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Pakistan renews effort to curb extremism coverage, websites' surveillance stepped up

Pakistani soldiers and policemen look on as rescue personnel evacuate a wounded man at the scene of a bomb blast at a mosque in the area of Garhi Shahu on May 28, 2010 in Lahore, Pakistan. Gunmen attacked two mosques in the Pakistani city of Lahore. The gunmen took hostages from among people gathered for Friday prayers in at least one building. Over 30 people were killed in the attack, responsibility of which has been claimed by the Tehreek-e-Taliban Pakistan (TTP).

A legislative committee in Pakistan has forwarded a bill to the National Assembly that would restrict coverage “of suicide bombers, terrorists, bodies of victims of terrorism, statements and pronouncements of militants and extremist elements and other acts which, may, in any way, promote, aid or abet terrorists or terrorism.”

According to The News International, the report of the committee was presented in the National Assembly by its member Farahnaz Ispahani. Originally the bill was introduced by former Information Minister Sherry Rehman just after the formation of the Gilani government in 2008.

Meanwhile, authorities also have Internet censorship plans after representatives of the Pakistan Telecommunication Authority (PTA) on Tuesday told the Lahore high court that it will comply with a June 22 ruling ordering it to monitor certain websites and block links to “blasphemous” and “sacrilegious” content, according to Reporters sans Frontières (RSF).

The details: [Link]

The committee in its report suggested the amendment in section 20 of the PEMRA Ordinance 2002 and it put a bar for not broadcasting video footage of suicide bombers, terrorists, bodies of victims of terrorism, statements and pronouncements of militants and extremist elements and other acts which, may, in any way, promote, aid or abet terrorists or terrorism.

The section “K” of clause 2 of the bill stated that a person who is issued a broadcast media license shall ensure that there will be no propagating of any opinion or act in any manner prejudicial to the Ideology of Pakistan or sovereignty, integrity or security of Pakistan and not broadcast any programme inciting violence or hatred. The section “I” of clause 2 of the proposed bill stated that no one shall broadcast anything defamatory against the organs of the state and not broadcast any programme or discussion to speculate or influence a matter which is sub judice.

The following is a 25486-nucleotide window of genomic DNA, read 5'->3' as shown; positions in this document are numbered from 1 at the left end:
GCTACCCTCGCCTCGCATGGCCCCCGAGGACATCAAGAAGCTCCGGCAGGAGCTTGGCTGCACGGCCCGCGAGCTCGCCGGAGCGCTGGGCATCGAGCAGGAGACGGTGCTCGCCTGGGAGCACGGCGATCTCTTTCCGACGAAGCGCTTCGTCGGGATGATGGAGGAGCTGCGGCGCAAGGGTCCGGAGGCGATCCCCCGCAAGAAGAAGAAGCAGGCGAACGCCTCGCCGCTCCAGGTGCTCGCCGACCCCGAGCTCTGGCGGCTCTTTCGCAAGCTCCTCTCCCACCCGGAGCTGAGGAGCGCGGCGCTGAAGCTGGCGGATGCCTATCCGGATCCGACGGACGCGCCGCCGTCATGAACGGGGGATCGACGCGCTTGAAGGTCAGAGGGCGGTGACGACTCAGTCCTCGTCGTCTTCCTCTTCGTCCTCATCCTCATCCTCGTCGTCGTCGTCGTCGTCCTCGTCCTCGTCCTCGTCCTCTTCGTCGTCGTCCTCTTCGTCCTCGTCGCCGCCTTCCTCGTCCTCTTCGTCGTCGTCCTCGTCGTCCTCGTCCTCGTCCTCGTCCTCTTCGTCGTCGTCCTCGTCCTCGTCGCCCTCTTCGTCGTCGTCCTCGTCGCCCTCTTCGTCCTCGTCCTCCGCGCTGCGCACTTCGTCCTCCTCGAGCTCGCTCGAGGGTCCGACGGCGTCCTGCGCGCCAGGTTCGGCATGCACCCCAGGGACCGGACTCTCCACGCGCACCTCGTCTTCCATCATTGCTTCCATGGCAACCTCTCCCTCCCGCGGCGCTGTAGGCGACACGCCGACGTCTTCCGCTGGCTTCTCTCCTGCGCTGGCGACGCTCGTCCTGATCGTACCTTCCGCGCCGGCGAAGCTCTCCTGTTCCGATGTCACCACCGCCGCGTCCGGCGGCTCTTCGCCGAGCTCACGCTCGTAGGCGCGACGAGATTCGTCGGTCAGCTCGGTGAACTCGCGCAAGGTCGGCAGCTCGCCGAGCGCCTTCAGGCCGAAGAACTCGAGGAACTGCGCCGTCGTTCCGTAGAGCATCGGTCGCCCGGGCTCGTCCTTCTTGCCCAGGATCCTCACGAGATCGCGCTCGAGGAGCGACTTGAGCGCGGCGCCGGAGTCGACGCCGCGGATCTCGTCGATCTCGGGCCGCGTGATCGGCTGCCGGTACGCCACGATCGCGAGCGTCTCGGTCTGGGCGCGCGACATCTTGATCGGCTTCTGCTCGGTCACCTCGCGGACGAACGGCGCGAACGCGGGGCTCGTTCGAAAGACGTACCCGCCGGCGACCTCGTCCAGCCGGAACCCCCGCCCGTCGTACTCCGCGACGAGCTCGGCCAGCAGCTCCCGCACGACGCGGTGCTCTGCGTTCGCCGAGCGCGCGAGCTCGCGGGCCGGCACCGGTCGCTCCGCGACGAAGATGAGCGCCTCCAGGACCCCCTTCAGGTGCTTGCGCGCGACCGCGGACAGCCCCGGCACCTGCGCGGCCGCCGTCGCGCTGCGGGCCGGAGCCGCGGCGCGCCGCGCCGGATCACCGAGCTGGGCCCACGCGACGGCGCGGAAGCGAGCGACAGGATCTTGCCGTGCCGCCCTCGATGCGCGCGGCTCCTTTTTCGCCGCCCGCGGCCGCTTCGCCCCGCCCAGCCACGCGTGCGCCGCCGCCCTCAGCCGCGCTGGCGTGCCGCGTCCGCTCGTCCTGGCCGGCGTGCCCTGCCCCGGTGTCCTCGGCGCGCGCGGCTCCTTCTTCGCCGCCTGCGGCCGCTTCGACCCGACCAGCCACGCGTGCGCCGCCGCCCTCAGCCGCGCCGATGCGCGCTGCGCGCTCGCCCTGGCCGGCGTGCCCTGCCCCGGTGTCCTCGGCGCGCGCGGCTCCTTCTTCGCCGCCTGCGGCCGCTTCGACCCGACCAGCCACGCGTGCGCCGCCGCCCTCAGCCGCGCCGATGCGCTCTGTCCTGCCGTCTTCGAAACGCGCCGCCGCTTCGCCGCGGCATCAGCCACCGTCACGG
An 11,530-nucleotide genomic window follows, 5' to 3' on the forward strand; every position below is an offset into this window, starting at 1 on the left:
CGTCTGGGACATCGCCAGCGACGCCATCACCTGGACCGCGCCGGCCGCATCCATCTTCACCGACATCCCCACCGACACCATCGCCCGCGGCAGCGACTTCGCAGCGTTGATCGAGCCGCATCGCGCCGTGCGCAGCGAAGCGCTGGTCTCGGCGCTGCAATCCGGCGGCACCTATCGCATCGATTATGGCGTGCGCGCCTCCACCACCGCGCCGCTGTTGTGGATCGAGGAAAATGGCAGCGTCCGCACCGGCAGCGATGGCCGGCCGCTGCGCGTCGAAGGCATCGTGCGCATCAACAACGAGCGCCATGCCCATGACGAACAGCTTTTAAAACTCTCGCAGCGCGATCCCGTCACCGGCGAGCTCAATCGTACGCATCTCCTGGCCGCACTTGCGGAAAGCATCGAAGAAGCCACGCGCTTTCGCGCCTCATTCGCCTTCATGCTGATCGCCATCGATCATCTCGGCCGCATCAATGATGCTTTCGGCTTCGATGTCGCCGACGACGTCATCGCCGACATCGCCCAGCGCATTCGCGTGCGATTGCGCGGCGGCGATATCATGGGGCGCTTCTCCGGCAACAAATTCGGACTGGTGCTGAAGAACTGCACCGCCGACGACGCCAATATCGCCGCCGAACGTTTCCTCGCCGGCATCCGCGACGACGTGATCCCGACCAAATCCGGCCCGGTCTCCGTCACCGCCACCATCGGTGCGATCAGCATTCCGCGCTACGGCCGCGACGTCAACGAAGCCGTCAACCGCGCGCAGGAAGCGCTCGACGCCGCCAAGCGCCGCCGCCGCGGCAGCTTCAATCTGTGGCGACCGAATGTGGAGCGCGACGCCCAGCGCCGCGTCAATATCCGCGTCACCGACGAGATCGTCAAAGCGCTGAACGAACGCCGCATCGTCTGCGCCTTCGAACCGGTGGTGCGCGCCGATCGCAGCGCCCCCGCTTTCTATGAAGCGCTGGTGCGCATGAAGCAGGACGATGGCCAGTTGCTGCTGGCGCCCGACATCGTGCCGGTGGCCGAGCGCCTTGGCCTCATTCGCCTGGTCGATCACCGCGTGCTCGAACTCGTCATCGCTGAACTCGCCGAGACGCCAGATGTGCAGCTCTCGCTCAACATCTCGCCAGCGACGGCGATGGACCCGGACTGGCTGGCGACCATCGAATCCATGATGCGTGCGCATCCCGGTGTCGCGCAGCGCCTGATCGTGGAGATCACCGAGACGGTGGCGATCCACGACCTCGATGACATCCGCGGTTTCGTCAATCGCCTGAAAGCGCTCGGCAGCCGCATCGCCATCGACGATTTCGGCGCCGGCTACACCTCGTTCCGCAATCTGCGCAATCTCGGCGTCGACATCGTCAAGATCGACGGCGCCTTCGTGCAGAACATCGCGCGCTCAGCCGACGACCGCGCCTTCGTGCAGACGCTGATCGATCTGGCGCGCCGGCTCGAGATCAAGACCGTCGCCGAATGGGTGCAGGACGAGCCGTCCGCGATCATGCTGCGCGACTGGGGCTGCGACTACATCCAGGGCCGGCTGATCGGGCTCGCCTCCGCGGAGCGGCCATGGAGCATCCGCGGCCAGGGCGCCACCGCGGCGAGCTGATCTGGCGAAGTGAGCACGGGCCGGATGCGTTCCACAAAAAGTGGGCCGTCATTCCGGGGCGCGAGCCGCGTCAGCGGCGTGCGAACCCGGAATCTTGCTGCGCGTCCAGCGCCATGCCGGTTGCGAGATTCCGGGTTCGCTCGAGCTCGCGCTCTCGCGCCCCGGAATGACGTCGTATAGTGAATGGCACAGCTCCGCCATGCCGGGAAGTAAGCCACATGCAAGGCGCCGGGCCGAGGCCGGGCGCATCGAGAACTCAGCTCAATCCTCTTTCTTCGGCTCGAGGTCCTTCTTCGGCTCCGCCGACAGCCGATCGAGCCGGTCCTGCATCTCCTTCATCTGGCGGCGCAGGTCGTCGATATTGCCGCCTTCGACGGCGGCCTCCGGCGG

The committee proposed the amendment of section 33 that stated that (1) any broadcast media and distribution service operator or any person who violates or abets the violation of any provisions of this ordinance shall be guilty of an offence punishable with fine which may extend to Rs10 million.

(2) Where such broadcast media or distribution service operator or any person repeats the violation or abetment such person shall be guilty of an offence, punishable with imprisonment of a term which may extend to three years, or with fine, or with both. The bill also suggested for the substitution of section 34 of the ordinance and stated no court shall take cognizance of any offence under sub-section (1) or sub-section (2) of section 33 except on a complaint in writing by the authority or any officer authorised by it.

It also insert the section 34-A in the ordinance that stated that the offences under sub-sections (3) and (4) of section 33 shall be compoundable and cognizable. According to statement of object and reasons of the bill, the prime minister in his first policy statement given on the floor of the National Assembly, after receiving unanimous vote of confidence on Match 29, 2008 expressed the resolve of the new government to dismantle restrictions and curbs placed on the media and announced the repeal of the amendments made in Pemra Ordinance 2002 on November 3, 2007.

The draconian laws that threatened coercive actions against the press will be removed via this bill to begin the process of providing for a free press in Pakistan. This involves, as a first step, the withdrawal of the provisions of Ordinance XIII of 2002 inserted through Ordinance LXV of 2007.

On the Internet front, among the sites to be kept under watch are Yahoo!, MSN, Hotmail, YouTube, Google, Islam Exposed, In the Name of Allah, Amazon and Bing. Thirteen sites have already been blocked including www.skepticsannotatedbible.com, www.middle-east-info.org, www.faithfreedom.org, www.thereligionofpeace.com, www.abrahamic-faith.com, www.muhammadlied.com, www.prophetofdoom.net, www.worldthreats.com,www.voiceofbelievers.com and www.walidshoebat.com.

“The situation of online free expression is deteriorating in Pakistan,” Paris-based RSF said. “The vice has been tightening since access to Facebook was blocked in mid-May. The country seems to want massive Internet surveillance and is moving towards a targeted filtering system that is neither transparent nor respectful of rights and freedoms.”

The court issued its ruling in response to a petition from Pakistan lawyer and activist Muhammad Siddiq for the blocking of all sites with blasphemous content. Siddiq is also responsible for a blasphemy complaint against Facebook’s executives that RSF has already condemned. Representing the federal government, deputy attorney-general Muhammad Hussain Azad supported the request for the blocking of sites.

Article 295-C of the Pakistani criminal codes says: “Whoever by words, either spoken or written or by visible representation, or by any imputation, innuendo, or insinuation, directly or indirectly, defiles the sacred name of the Holy Prophet Mohammed shall be punished with death, or imprisonment for life, and shall also be liable to fine.”
The court has scheduled its next hearing on this matter for 22 September.

Date posted: July 2, 2010 Last modified: May 23, 2018 Total views: 174